#NonFictionNovember2017

NonFiction November 2017 to be read list

This year too I will be participating in #NonFictionNovember2017, a month of reading nonfiction books. Exciting, huh? I certainly feel motivated to read more nonfiction books and I’ve been accumulating some nonfiction books these past months just to be able to compile an interesting TBR.

I took part in this month long readathon last year and it was fun. Not that I read only nonfiction books throughout the whole November but since I did read four of the seven books from my TBR. I’ve come to see nonfiction books in a whole new light and I am much more open to the idea of incorporating them into my TBR.

The challenges for this year are: home, substance, love and scholarship. I decided not to follow these and I will compile a loose TBR, basically all the new nonfiction books I am excited to read. Here they are:

Image result for infidel coverInfidel by Ayaan Hirsi Ali

From the back cover: Infidel shows the coming of age of this distinguished political superstar and champion of free speech as well as the development of her beliefs, iron will, and extraordinary determination to fight injustice. Raised in a strict Muslim family, Hirsi Ali survived civil war, female mutilation, brutal beatings, adolescence as a devout believer during the rise of the Muslim Brotherhood, and life in four troubled, unstable countries ruled largely by despots.

Long Walk to Freedom: The Autobiography of Nelson MandelaLong Walk to Freedom by Nelson Mandela

From the back cover: LONG WALK TO FREEDOM is his moving and exhilarating autobiography, destined to take its place among the finest memoirs of history’s greatest figures. Here for the first time, Nelson Rolihlahla Mandela tells the extraordinary story of his life–an epic of struggle, setback, renewed hope, and ultimate triumph.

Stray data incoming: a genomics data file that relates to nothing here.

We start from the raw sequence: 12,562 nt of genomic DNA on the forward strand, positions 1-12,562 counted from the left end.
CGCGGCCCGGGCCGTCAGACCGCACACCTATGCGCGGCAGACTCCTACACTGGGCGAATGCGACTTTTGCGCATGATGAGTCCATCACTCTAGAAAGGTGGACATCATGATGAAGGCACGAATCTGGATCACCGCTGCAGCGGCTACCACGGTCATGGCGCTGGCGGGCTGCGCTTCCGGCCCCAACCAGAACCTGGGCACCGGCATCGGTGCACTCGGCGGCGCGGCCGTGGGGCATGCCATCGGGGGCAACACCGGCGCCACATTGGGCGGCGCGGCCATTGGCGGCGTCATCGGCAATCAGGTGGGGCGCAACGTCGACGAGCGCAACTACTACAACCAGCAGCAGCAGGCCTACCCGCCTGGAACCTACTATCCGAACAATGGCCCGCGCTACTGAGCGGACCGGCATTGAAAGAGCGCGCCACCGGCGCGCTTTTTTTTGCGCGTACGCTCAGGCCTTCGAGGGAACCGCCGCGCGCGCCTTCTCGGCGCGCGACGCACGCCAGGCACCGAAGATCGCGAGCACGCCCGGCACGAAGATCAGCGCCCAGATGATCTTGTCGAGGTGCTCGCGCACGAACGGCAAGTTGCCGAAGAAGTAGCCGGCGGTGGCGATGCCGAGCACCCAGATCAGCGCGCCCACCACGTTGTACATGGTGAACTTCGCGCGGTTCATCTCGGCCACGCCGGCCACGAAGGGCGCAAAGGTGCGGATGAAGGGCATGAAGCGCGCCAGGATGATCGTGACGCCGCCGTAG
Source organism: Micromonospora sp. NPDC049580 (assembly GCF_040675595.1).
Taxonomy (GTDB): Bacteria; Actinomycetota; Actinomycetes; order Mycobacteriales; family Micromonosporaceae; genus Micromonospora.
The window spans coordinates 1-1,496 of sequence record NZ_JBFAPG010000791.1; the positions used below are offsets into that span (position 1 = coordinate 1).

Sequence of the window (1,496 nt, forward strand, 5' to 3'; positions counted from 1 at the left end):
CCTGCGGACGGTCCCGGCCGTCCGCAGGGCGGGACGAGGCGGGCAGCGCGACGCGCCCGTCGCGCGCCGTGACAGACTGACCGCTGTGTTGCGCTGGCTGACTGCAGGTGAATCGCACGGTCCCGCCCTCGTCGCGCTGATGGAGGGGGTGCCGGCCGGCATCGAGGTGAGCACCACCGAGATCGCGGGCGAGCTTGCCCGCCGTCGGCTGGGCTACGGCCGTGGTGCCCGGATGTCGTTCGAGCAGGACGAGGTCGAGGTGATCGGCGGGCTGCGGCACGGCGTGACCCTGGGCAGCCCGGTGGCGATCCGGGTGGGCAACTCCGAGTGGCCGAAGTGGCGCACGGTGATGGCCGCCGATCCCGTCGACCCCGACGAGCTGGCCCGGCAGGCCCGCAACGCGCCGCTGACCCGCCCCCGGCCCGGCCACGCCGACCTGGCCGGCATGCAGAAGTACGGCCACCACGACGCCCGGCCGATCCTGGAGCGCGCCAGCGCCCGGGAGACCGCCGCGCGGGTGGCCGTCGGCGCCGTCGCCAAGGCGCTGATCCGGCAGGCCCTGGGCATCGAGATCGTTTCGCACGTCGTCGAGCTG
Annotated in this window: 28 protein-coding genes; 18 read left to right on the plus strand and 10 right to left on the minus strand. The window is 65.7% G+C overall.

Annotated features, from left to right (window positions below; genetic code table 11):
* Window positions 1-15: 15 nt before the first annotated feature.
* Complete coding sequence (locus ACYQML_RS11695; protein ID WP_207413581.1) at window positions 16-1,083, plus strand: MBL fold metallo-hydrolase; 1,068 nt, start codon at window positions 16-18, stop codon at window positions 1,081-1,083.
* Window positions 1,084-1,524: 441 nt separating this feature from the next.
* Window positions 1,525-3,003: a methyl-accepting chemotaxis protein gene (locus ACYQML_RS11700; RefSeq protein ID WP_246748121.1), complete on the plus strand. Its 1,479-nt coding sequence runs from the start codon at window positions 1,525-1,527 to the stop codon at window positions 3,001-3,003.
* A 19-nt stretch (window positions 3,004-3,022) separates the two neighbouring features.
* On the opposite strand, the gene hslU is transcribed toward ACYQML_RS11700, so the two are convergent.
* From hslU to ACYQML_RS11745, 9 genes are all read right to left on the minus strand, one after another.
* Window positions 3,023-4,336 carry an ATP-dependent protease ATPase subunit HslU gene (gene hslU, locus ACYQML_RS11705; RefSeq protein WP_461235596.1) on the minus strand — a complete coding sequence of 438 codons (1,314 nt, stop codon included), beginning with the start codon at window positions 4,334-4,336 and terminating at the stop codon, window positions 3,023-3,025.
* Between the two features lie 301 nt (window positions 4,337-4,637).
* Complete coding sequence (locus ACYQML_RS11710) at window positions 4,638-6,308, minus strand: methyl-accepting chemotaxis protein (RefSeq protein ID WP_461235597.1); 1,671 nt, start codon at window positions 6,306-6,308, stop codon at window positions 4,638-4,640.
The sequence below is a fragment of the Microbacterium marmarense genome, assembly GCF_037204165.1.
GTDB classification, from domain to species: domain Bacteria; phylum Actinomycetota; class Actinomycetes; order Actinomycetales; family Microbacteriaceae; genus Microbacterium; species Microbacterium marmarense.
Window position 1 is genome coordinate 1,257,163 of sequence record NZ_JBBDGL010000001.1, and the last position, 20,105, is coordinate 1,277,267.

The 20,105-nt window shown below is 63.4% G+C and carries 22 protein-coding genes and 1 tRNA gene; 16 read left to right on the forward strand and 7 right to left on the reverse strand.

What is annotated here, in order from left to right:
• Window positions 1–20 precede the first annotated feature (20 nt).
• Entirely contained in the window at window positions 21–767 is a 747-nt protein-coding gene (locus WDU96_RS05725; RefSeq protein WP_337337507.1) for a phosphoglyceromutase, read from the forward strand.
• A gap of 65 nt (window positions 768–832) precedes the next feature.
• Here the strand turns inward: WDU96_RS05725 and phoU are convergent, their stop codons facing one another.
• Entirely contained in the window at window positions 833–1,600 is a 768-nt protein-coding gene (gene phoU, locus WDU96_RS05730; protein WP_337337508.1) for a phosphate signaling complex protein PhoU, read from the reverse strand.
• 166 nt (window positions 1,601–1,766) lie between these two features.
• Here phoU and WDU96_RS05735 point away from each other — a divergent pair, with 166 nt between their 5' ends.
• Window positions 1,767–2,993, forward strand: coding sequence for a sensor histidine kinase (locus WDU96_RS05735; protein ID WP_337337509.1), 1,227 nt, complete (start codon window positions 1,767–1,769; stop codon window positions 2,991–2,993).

Homo Deus: A Brief History of TomorrowHomo Deus, A Brief History of Tomorrow by Yuval Noah Harari

From the back cover: Homo Deus explores the projects, dreams and nightmares that will shape the twenty-first century—from overcoming death to creating artificial life. It asks the fundamental questions: Where do we go from here? And how will we protect this fragile world from our own destructive powers? This is the next stage of evolution. This is Homo Deus.

 

I Know Why the Caged Bird SingsI Know Why the Caged Bird Sings by Maya Angelou

From the back cover: Sent by their mother to live with their devout, self-sufficient grandmother in a small Southern town, Maya and her brother, Bailey, endure the ache of abandonment and the prejudice of the local “powhitetrash.” At eight years old and back at her mother’s side in St. Louis, Maya is attacked by a man many times her age—and has to live with the consequences for a lifetime. Years later, in San Francisco, Maya learns that love for herself, the kindness of others, her own strong spirit, and the ideas of great authors (“I met and fell in love with William Shakespeare”) will allow her to be free instead of imprisoned.

A Woman in BerlinA Woman in Berlin by Anonymous

From the back cover: A Woman in Berlin is the astonishing and deeply affecting diary of a woman fighting for survival amid the horror and inhumanity of war. Begun on 20 April 1945, the day Berlin first saw the face of was and ending on 22 June 1945, the anonymous author describes life within the falling city as it was sacked by the Russian army.

 

Eva Braun: Life with HitlerEva Braun by Heike B. Görtemaker

From the back cover: In this groundbreaking biography of Eva Braun, German historian Heike B. Görtemaker delves into the startlingly neglected historical truth about Adolf Hitler’s mistress. More than just the vapid blonde of popular cliché, Eva Braun was a capricious but uncompromising, fiercely loyal companion to Hitler; theirs was a relationship that flew in the face of the Führer’s proclamations that Germany was his only bride.

The Witches: Salem, 1692The Witches: Salem, 1692 by Stacy Schiff

From the back cover: The panic began early in 1692, over an exceptionally raw Massachusetts winter, when a minister’s niece began to writhe and roar. It spread quickly, confounding the most educated men and prominent politicians in the colony. Neighbors accused neighbors, husbands accused wives, parents and children one another. It ended less than a year later, but not before nineteen men and women had been hanged and an elderly man crushed to death.

Overambitious? Absolutely! Let’s see how it goes. If I read two of these I will be happy.

The ones I am looking forward the most are: Infidel, Homo Deus and A Woman in Berlin.

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